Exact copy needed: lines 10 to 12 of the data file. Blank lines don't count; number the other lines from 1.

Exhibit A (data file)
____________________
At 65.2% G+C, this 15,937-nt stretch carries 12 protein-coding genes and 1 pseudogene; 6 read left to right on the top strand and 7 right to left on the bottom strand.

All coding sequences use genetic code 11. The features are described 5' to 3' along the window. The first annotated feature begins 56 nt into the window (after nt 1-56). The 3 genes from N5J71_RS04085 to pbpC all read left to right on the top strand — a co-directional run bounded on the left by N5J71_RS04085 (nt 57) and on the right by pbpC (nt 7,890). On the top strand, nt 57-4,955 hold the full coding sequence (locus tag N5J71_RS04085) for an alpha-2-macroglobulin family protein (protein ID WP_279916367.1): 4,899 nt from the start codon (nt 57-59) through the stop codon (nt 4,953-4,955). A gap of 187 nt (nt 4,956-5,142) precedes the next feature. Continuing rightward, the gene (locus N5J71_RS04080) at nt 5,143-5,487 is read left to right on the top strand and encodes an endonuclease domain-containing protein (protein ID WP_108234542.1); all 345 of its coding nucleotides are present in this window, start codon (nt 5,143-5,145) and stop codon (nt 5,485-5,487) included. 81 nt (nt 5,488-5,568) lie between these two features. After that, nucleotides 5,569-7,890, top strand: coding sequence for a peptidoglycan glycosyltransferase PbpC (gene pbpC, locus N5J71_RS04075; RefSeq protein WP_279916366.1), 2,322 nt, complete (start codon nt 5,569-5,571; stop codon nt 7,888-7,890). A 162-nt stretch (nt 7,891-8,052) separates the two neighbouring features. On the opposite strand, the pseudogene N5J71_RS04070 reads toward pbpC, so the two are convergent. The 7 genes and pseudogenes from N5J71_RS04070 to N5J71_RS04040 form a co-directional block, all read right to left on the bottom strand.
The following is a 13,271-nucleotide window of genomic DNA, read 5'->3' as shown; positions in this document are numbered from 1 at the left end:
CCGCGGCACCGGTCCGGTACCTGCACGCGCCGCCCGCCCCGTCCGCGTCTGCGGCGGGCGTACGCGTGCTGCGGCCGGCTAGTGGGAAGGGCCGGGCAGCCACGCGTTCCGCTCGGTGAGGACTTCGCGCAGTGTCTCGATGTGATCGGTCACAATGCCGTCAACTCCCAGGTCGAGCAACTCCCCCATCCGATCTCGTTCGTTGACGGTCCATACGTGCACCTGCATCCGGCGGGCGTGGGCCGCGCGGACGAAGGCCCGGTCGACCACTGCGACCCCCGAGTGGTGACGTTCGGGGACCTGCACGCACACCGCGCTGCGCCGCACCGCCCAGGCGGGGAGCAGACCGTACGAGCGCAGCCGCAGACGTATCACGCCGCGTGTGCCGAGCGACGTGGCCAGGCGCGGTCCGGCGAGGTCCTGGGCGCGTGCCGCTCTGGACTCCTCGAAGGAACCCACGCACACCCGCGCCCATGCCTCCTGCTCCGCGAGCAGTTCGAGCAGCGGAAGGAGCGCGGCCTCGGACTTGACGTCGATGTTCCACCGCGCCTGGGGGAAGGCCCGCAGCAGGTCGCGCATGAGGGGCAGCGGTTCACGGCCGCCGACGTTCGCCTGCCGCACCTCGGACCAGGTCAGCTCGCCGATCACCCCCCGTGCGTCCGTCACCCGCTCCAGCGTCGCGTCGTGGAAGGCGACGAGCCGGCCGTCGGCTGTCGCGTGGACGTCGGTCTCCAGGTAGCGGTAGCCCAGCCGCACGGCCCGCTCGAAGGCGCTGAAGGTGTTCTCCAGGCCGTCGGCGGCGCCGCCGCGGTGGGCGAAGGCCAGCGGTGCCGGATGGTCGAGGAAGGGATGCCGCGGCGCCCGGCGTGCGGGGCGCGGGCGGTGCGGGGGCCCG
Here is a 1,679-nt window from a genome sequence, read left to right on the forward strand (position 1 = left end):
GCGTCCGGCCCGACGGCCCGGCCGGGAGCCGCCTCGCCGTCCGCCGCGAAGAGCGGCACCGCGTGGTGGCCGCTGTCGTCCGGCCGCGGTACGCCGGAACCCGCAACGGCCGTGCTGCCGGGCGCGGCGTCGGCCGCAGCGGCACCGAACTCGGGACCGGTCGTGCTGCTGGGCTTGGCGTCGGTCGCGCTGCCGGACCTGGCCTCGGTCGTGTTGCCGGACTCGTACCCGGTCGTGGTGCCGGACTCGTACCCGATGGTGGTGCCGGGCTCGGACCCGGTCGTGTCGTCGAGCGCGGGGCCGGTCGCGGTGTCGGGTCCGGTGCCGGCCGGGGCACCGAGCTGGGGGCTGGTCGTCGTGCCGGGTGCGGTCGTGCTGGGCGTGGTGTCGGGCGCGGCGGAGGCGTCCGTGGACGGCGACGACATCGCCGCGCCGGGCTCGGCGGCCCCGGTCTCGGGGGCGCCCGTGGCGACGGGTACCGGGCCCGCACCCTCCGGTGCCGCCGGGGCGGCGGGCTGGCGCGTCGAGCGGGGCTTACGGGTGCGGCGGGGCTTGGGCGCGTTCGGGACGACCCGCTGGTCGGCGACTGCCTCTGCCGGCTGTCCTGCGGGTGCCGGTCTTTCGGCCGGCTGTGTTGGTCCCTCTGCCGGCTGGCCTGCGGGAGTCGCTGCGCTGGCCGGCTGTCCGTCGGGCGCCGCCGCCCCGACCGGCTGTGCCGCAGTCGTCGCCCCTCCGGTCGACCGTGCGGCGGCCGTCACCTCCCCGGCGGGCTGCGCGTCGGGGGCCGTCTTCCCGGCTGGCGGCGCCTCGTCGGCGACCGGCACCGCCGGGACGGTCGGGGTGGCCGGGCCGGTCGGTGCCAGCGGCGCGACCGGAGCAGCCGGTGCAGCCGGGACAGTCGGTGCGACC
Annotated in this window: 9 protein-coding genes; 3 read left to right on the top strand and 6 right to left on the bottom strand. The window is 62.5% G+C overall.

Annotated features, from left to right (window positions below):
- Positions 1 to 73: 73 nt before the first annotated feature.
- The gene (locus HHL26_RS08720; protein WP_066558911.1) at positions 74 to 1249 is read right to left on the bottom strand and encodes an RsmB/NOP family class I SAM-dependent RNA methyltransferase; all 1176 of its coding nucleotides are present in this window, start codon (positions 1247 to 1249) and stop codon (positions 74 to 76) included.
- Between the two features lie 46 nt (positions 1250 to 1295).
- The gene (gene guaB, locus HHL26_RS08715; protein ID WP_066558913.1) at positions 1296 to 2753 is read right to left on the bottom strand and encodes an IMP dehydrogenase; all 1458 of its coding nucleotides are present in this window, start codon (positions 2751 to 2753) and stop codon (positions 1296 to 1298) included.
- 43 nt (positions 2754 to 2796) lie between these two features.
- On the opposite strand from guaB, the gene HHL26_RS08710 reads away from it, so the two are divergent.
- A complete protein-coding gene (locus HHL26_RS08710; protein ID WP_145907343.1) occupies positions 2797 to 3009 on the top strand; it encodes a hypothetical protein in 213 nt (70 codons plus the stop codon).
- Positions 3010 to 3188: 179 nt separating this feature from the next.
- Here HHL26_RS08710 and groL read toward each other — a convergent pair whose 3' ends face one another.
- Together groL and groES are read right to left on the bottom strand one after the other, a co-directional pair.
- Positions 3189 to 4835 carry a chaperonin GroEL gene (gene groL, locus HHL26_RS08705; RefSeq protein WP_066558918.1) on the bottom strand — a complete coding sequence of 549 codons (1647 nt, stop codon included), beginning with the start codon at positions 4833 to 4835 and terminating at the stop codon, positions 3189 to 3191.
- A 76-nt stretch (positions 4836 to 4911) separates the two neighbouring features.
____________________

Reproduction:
- The gene (locus HHL26_RS08720; protein WP_066558911.1) at positions 74 to 1249 is read right to left on the bottom strand and encodes an RsmB/NOP family class I SAM-dependent RNA methyltransferase; all 1176 of its coding nucleotides are present in this window, start codon (positions 1247 to 1249) and stop codon (positions 74 to 76) included.
- Between the two features lie 46 nt (positions 1250 to 1295).
- The gene (gene guaB, locus HHL26_RS08715; protein ID WP_066558913.1) at positions 1296 to 2753 is read right to left on the bottom strand and encodes an IMP dehydrogenase; all 1458 of its coding nucleotides are present in this window, start codon (positions 2751 to 2753) and stop codon (positions 1296 to 1298) included.